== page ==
But you can listen to two days of absorbing discussions and debates about all things history and books. Bliss.

    My highlights?

    Top of my list is the welcome emphasis on truth-telling and uncovering hidden or lost stories. This included a compelling Welcome to Country by Gadigal woman Madison Shakespeare, a discussion with award-winning writer Melissa Lucashenko, and listening to Claire Coleman (Noongar, Western Australia) and Monty Soutar (Maori academic and writer from New Zealand) on blurring the line between realism and fiction when writing about ancestors and First Nations experiences of colonial rule.

    There were some great tips on building memorable characters in the session called ‘Angels and Demons’ from Nicole Alexander, Kelly Rimmer and Victoria Purman. These authors, and others, work at bringing to life the stories of women in the past, which I particularly enjoy.

    This year’s Guests of Honour were Tom Keneally, Anna Funder, Judy Nunn and Melissa Lucashenko: all writers of absorbing, varied fiction.

    Some quotable moments:

    • Melissa Lucashenko: You think you know a place but maybe you don’t…As Aboriginal people, as we walk around in the contemporary world, we think of what was here before bitumen and skyscrapers. We always walk in two worlds, past and present. This (her latest book ‘Edenglassie’ about the origins of the Queensland city of Brisbane) is my attempt at telling an Aboriginal truth about what happened in the mid 1800’s.
    • Katrina Nannested (author of a trilogy for middle grade readers set in WWII Europe : It’s exciting for a writer to come across a story that hasn’t been told before…The real power of historical fiction is that a story can be the start of a journey of discovery and learning. (Yes! Every time I read a fiction book set in a place or time or canvassing events I’m unfamiliar with, I get busy with Google, to find out more.)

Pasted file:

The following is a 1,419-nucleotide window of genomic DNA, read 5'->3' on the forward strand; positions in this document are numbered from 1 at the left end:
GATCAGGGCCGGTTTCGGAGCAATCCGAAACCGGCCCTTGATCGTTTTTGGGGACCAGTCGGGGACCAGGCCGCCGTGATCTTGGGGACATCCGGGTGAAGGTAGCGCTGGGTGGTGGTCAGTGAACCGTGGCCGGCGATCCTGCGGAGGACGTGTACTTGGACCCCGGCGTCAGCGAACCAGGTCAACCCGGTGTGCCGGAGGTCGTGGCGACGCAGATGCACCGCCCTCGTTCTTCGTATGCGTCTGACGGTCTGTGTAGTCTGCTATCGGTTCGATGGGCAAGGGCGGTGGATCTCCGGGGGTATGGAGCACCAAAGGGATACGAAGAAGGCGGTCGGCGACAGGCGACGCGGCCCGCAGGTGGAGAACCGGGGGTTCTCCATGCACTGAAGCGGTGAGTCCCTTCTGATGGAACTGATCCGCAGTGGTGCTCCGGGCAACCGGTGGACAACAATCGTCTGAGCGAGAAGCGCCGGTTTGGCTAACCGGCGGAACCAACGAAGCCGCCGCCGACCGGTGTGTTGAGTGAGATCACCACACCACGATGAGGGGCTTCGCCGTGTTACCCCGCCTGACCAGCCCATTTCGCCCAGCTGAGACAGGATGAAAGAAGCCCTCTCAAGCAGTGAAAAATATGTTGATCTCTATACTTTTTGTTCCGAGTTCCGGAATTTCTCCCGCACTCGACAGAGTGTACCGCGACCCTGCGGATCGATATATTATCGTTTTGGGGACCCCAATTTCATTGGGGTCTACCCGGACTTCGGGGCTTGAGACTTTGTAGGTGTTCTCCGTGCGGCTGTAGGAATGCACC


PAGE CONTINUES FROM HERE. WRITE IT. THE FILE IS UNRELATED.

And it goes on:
• Jock Serong (author of trilogy exploring stories of colonial Tasmania): I was struck by how human behaviours keep on occurring and how we fail to learn.
      When I come across the ‘do not write this’ moment – it shows what people had chosen to write down or not. As a writer I want to restore that moment. It’s a kind of bearing witness. But the joyful process of being an historical fiction writer can become a very dark process.

    Thank you to the HNSA committee and the conference organisers for a value-and-ideas-packed, absorbing conference. Even though I could not be ‘in the room’ I was (at least virtually) in the company of my tribe.

    The 2023 HNSA Conference was held in-person at Sydney’s Hurstville, and online, on 21/22 October. You can find out more from the website and on Facebook to keep in touch with upcoming events.

  • Children's & Young Adult Books

    For young travel-lovers: ‘Ruby Red Shoes Goes to Paris’ by Kate Knapp

    Ruby Red Shoes is a series of beautifully illustrated books for very young readers by Australian author and artist Kate Knapp.

    To celebrate the 10th anniversary of Ruby Red Shoes Goes to Paris, a special edition has been released.

    Ruby is a white hare with special shoes that love to take her to new places.

    She travels to Paris with her grandmother, where they meet up with her Babushka’s brother and his grandson Felix. Ruby and Felix explore Paris, where they see, hear, feel, smell, and taste everything that city has to offer.

    Ruby is an intrepid traveler and records what she experiences in her special travel notebook.

    I love the sly nods of humour which will appeal to older people perhaps reading the story aloud to a littlie, such as the airline (‘The Flying Hare’) they travel with, or the carrot flavoured toothpaste Ruby packs for her trip.